HTTP/1.0 200 OK Content-Type: text/html Ban Tobacco, Legalise Cannabis - Are We Barmy?
Pubdate: Mon, 19 Jan 2004
Source: Daily Telegraph (UK)
Copyright: 2004 Telegraph Group Limited
Author: W F Deedes


The law on cannabis is confusing, complains Sir John Stevens, London's 
Commissioner of Police. It's not just the law, Commissioner, it's the 
national state of mind on this subject that confuses. It strikes me as barmy.

We are agreed, are we not, that smoking cigarettes is bad for the nation's 
health. Everything is being done to discourage it. Those who persist in 
smoking are drummed out of railway carriages, public places, offices and an 
increasing number of restaurants.

Hand-in-hand with this health-conscious campaign goes a determined crusade 
to legalise the smoking of cannabis. It is grossly unfair, these crusaders 
declare, to license tobacco and alcohol yet deny pleasure to those who 
enjoy an occasional spliff.

In the days when I knew something about dangerous drugs, sat on government 
committees dealing with them and talked to schools about them, I learnt a 
bit about cannabis. In truth the occasional spliff does most people no more 
harm than the occasional cigarette or cigar.

But cannabis as a habit will affect different people in different ways, 
some of them harmfully. Most of the stuff on sale now is stronger than it 
was in the days I studied it, and some of the girls we interviewed 
mentioned that relations with the boyfriend had become eerily estranged 
since he took it up.

Bear in mind how long it has taken us to discover the alleged perils of 
tobacco. Fifty years ago, some of us smoked like chimneys, without a care 
in the world. There was a splendid padre in the First World War who won 
renown by distributing Woodbine cigarettes to the troops in the front line. 
Would he be getting a round of cheers today?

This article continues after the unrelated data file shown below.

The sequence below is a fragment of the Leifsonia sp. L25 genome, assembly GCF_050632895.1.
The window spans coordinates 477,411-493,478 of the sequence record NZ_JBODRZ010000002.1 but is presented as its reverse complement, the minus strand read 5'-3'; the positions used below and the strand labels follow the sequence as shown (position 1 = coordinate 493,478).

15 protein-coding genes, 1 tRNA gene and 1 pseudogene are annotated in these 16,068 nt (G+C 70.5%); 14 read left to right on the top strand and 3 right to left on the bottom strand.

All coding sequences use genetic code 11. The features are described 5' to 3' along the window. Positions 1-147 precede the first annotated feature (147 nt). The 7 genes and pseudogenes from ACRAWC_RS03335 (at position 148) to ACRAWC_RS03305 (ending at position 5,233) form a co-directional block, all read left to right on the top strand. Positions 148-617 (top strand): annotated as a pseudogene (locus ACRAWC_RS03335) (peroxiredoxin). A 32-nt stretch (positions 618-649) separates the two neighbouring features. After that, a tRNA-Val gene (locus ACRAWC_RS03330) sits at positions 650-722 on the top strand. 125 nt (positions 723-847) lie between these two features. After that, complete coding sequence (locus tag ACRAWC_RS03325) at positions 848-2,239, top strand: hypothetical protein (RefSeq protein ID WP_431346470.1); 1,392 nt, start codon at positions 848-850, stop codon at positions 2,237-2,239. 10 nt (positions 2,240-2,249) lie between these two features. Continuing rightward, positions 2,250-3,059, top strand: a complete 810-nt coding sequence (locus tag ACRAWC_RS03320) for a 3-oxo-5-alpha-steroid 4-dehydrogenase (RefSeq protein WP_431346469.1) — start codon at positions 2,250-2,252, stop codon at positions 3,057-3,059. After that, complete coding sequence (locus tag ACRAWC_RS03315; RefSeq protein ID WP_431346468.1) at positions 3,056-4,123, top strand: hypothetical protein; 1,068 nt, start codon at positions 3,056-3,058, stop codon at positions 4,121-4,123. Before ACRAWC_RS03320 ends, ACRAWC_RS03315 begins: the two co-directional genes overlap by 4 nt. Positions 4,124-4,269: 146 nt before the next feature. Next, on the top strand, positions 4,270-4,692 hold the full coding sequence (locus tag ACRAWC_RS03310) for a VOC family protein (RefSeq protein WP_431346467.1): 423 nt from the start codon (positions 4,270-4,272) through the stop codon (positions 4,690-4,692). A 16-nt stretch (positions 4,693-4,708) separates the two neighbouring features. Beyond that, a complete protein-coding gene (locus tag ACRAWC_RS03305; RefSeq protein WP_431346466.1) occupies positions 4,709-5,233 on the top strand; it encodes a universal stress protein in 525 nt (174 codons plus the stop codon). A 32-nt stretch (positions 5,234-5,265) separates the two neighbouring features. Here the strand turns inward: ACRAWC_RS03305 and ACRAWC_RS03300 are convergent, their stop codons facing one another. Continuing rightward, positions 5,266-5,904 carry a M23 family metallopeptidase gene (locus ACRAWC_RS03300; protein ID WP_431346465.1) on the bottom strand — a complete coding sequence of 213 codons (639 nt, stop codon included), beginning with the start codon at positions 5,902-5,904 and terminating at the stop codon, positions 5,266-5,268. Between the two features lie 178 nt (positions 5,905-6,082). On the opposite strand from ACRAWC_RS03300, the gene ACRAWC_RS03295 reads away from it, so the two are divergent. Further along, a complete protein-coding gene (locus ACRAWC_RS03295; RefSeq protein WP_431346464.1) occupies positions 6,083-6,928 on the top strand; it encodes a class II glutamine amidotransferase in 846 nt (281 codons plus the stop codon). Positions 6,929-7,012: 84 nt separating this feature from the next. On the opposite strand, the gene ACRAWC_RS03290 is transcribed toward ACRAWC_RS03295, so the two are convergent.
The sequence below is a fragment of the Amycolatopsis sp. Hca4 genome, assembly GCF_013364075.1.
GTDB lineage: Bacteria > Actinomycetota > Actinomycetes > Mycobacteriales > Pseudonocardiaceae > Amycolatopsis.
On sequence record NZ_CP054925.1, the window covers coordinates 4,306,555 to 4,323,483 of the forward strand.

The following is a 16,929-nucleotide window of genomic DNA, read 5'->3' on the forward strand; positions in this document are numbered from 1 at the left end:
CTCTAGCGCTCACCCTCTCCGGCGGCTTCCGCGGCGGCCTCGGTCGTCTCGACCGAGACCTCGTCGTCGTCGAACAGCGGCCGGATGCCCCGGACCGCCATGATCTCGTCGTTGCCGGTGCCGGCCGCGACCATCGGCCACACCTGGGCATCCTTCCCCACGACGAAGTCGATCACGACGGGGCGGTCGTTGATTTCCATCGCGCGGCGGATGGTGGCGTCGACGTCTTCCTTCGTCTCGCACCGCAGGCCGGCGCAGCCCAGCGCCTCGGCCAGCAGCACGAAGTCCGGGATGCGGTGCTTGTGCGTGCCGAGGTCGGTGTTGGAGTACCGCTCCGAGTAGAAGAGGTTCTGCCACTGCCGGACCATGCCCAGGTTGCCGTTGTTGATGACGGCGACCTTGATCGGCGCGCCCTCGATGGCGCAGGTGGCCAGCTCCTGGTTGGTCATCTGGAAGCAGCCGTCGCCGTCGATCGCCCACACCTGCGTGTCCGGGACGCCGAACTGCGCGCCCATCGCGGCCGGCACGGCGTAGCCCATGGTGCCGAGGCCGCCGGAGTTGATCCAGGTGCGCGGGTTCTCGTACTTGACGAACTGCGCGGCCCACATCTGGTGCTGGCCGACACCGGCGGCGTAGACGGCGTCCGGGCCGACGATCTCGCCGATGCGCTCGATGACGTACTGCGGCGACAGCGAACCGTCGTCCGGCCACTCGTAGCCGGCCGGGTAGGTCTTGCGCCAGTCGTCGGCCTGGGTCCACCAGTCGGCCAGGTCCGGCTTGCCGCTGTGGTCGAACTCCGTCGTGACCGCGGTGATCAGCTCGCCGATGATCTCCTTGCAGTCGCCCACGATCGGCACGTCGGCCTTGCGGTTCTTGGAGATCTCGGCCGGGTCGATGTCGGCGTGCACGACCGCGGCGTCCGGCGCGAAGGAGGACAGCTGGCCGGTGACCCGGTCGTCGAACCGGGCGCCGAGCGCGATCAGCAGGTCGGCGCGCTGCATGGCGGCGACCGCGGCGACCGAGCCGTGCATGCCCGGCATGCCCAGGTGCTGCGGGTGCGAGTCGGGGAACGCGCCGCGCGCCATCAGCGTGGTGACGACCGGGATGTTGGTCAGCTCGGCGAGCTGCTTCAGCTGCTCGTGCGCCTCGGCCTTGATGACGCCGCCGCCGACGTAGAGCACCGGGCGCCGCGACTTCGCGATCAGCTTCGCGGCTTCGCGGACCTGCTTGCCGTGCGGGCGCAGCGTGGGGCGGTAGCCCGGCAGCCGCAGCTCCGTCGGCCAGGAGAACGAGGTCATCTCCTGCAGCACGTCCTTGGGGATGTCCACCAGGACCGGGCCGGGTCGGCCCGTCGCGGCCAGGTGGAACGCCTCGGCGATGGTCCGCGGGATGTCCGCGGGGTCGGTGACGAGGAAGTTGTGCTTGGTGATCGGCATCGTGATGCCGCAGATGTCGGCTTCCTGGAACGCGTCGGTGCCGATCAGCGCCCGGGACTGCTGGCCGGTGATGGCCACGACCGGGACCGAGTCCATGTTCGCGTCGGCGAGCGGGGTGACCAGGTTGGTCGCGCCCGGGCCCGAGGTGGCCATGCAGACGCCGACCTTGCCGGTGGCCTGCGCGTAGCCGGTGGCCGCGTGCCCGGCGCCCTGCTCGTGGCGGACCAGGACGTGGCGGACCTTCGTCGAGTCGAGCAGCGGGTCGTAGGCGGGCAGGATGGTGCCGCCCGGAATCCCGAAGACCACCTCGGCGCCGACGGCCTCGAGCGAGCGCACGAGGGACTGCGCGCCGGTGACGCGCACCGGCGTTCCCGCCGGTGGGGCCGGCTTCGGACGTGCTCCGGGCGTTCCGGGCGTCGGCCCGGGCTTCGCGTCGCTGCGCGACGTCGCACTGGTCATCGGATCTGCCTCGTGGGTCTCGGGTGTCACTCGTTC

If the next generation chose to smoke cannabis, some of them excessively, 
we have no way of telling what the consequences might be for our national 
health. I think it unlikely that we would become a fitter nation.

The driving force behind legalising cannabis is threefold. It would ease 
life for those suffering certain brands of sickness. It would counter 
criminals engaged in selling the stuff. It would wave aloft the banner of 

Well, fine, but alongside a national effort, backed by ministers, to make 
smokers of tobacco feel ashamed of themselves for imperilling their own 
health and that of others and so running up bills on the National Health 
Service, it strikes me as a funny way to be going on. Yes, "barmy" is the 
word for it.

I strive to work up sympathy for the motorist who is going to pay a fiver 
more for speeding, but it's uphill work. Speed limits in this country are 
treated by so many motorists as guidelines. How far they choose to exceed 
them is left to their discretion.

I claim to have some insight into this because, years ago when I lived in 
my parliamentary constituency, I learnt on my agent's advice to observe 
speed limits in every village to avoid losing votes. After doing this for 
25 years, it became habit-forming, and I tend to go on driving through 
villages close to the 30mph mark.

What a dangerous indulgence this has become! Invariably there is someone 
behind me who wants to go at 35mph, 39mph, or even faster and brings this 
to my attention by driving a yard behind me. I would love to know how much 
insurance companies paid out last year on cars damaged by tailgating.

As George Trefgarne writes, there is talk by the Church of England of 
selling off some of the bishops' palaces. Why do we go on calling them 
"palaces"? Most of them are nothing of the kind and it puts the bishops in 
a false position.

In the 1930s, when I started to work in London, I was given space in my 
uncle's house in Bethnal Green at 17, Victoria Park Square, which once had 
been the Bishop of Stepney's palace. It was a lovely residence with a 
private chapel and a nice outlook, but it was no more a "palace" than the 
house I occupy now.
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